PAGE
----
A COMMON DESTINY: BLACKS AND AMERICAN SOCIETY related to within-school practices do matter. These differences are closely tied to teacher behavior, school climate, and the content and organization ~ . . 01 Instruction. Third, early intervention compensatory education programs, such as Head Start, have had salutary effects on the educational performance of blacks. However, other compensatory education strategies, such as remedial instruc- tion classes and other "pull-out" type programs, may do as much to rein- force and even widen performance gaps as they do to reduce them (Karweit, 1986~. The studies that have produced these findings share an emphasis on the need for effective teaching. Karweit (1986:13) notes: Achievement of black children will probably be best enhanced through the same avenues that achievement for all children will be enhanced-by good instruction emphasizing active involvement, by good school management which enables good instruction and by increased parent involvement in the day-to-day instructional activities of their children. Yet, it is important to stress at the outset that, because of a lack of theoretical development in these areas and certain methodological limitations (such as small effects, cross-sectional as opposed to longitudinal data, and small sam- ples), some of our findings concerning schooling effects and school climate are advanced more tentatively than findings presented in the previous sec- t~ons. THE SCHOOLING PROCESS There is an important distinction between schools as organizations and the schooling process (Barr and Dreeben, 1983; Bidwell and K;asarda, 1980~. Readily measured institutional attributes such as average classroom size and number of library books do not index the extent and quality of student utilization of these school resources. In particular, several within-school factors warrant close consideration: ability grouping and tracking and other aspects of school and classroom organization and the actual material used and covered in instructional settings. Teacher Expectatums, Characteristics, and Behavior Tracking and teacher expectations are two of the main concerns of educa- tors who argue that schools can impede minority achievement. Low teacher expectations in combination with practices, such as ability grouping and tracking, frequently sort black students into a "hidden curriculum" (Clark, 1963; Leacock, 1970; Rist, 1970~. This hidden curriculum is usuallyless demanding and is believed to allocate and socialize blacks toward lower levels of attainment and achievement. Research on ability grouping does show that blacks are disproportionately located in low-ability groups and non-college preparatory tracks (Oakes, 1982, 1983), where the pacing and dynamics of 356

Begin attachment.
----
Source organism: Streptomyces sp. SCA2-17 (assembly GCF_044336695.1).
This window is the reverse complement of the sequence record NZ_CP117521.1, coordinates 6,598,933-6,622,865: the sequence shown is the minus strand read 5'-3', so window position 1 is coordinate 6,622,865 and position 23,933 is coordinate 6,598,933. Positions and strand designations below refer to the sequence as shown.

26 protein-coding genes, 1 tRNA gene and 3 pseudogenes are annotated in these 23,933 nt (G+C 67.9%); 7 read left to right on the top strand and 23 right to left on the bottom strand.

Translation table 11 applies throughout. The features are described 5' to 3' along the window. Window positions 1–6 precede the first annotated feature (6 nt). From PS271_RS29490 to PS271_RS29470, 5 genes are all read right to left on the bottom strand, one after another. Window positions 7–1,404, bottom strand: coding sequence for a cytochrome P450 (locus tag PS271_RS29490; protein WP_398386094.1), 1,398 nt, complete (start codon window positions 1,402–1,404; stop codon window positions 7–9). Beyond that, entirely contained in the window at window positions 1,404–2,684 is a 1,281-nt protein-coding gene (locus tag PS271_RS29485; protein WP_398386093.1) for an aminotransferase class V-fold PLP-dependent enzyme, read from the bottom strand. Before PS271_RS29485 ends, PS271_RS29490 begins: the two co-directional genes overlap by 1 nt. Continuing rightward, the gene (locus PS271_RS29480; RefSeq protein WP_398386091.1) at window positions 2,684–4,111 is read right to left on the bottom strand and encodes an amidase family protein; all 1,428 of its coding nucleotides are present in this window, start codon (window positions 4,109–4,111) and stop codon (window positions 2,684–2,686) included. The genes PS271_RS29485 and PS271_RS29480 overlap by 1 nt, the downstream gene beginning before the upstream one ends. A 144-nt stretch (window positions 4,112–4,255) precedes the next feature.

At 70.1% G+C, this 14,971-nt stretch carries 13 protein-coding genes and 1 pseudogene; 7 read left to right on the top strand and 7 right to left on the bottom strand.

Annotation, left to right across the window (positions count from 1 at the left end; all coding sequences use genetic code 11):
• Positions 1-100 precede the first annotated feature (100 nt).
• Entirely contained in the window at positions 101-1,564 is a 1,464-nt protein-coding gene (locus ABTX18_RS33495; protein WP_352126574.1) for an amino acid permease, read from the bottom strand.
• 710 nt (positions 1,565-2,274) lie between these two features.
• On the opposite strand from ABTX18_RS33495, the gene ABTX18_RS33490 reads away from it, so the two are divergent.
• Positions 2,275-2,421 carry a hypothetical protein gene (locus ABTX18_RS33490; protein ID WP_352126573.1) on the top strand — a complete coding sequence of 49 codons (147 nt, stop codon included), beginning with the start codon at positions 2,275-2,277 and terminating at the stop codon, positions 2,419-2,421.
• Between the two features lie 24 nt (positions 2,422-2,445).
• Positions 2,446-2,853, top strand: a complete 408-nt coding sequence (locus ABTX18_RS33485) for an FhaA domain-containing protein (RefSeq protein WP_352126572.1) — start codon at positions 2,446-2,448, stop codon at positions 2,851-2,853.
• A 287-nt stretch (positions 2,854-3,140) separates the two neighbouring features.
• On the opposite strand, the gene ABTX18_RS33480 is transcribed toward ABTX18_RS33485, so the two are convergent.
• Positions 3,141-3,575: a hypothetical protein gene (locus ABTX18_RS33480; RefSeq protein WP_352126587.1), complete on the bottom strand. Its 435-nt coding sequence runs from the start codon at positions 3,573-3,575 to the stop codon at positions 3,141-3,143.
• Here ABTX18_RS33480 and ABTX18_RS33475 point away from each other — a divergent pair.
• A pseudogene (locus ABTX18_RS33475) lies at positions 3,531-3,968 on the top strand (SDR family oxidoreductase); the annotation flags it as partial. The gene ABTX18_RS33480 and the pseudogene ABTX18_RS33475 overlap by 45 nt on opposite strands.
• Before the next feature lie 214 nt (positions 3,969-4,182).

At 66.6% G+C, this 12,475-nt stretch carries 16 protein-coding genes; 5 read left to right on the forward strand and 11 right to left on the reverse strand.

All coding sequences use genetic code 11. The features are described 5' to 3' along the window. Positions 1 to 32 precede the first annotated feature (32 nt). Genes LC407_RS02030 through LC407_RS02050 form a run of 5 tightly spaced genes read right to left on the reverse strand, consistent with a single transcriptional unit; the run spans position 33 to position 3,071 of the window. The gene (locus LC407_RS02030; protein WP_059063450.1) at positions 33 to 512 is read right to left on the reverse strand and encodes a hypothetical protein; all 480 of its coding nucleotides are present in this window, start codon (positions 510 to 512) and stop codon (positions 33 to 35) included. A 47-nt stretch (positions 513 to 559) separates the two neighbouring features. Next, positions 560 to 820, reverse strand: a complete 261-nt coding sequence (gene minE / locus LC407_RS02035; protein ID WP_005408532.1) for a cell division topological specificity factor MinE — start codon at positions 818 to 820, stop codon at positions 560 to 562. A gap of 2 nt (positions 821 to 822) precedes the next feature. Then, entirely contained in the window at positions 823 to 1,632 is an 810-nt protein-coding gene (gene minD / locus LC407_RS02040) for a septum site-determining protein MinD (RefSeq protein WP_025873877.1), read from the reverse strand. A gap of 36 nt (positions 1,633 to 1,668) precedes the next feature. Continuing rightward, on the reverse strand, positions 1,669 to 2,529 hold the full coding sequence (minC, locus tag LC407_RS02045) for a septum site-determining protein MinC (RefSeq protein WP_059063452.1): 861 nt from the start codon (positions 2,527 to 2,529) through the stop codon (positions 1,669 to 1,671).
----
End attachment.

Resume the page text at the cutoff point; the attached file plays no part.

THE SCHOOllNG OF BLACK AMERICANS low-ability groups and classrooms are substantially different from those of high-ability groups and classrooms. Teacher characteristics and behavior, as well as differences in classroom dynamics, have been the focus of a large number of small-scale studies. While none of these studies yields definitive conclusions, their cumulative findings suggest that teachers and their classroom behaviors do make a difference. Qualitative studies by Rist (1970) and others showed how teachers in kindergarten and the early elementary levels tend to stereotype and sort young children according to their demeanor, dress, and other class-related characteristics. One result was that the groupings into which pupils were placed tended to perpetuate and reinforce any performance differences that were initially present. In another study, Pederson and colleagues (1978) found vastly superior later test scores and occupational achievement levels among students who were exposed, in first grade, to teacher A, compared with those who had teachers B and C. Since the students had been randomly assigned to teachers and a large number of different age cohorts were in- volved, the outcome could not be due to "chance" factors. Interviews with teacher A's students revealed a picture of a dedicated teacher, with uniformly high expectations, and one with the ability to motivate students to persist in their efforts. This kind of teacher is also described anecdotally in other case study accounts (e.g., Sowell, 1972) and in the "effective schools" literature. Unfortunately, however the r~.cc=.nrch nrovirl~c foxy river O~lli~-C For identifying such teachers. . .. . . . -A ~in SHIV ~ ~1~ Available quantitative studies show varying but generally weak relation- ships between teachers' academic background characteristics and students' performances (Bowles and Levin, 1968; Coleman and Campbell, 1966; Murnane, 1975; Summers and Wolfe, 1977~. But an often neglected factor may prove important: the teacher's socioeconomic status background (A1- exander et al., 1987~. Given the evidence to this point, perhaps it is wise to conclude, with Hanushek (1972), that it is much easier to recognize effective teachers than it is to predict their behaviors on the basis of objective indicators. Even so, however, it may be possible to assign such teachers to early grade levels and to classrooms that have large proportions of students with low socioeco- nomic status so that their positive influences on students at this critical stage may have a cumulative effect on their subsequent performance. Classrooms Classroom organization and student-student interactions have also been identified as critical conditions for learning. Some researchers (Aronson, 1978; Sharan and Sharan, 1976; Slavin, 1978, 1980) have instituted and evaluated a series of cooperative learning experiments as an alternative or supplement to standard competitive classroom procedures. These coopera- tive learning experiments have involved small teams of four to six students selected to maximize internal heterogeneity with respect to gender, race, and 357